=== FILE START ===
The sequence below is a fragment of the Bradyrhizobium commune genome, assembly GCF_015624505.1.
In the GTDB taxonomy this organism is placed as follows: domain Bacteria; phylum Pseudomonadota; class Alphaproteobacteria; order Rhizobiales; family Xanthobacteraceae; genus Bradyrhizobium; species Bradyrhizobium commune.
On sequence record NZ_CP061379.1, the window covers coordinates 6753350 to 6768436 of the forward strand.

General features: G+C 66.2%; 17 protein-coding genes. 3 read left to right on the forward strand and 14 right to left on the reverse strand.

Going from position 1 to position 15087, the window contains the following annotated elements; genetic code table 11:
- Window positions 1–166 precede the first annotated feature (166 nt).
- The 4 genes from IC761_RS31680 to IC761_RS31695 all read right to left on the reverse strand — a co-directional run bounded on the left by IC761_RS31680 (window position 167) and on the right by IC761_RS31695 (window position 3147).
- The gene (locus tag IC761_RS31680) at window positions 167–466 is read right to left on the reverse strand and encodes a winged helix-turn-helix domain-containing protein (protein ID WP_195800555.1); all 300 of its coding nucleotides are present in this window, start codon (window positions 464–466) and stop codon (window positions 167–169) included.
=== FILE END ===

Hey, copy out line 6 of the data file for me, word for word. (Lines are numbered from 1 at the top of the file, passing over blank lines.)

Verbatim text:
- Window positions 1–166 precede the first annotated feature (166 nt).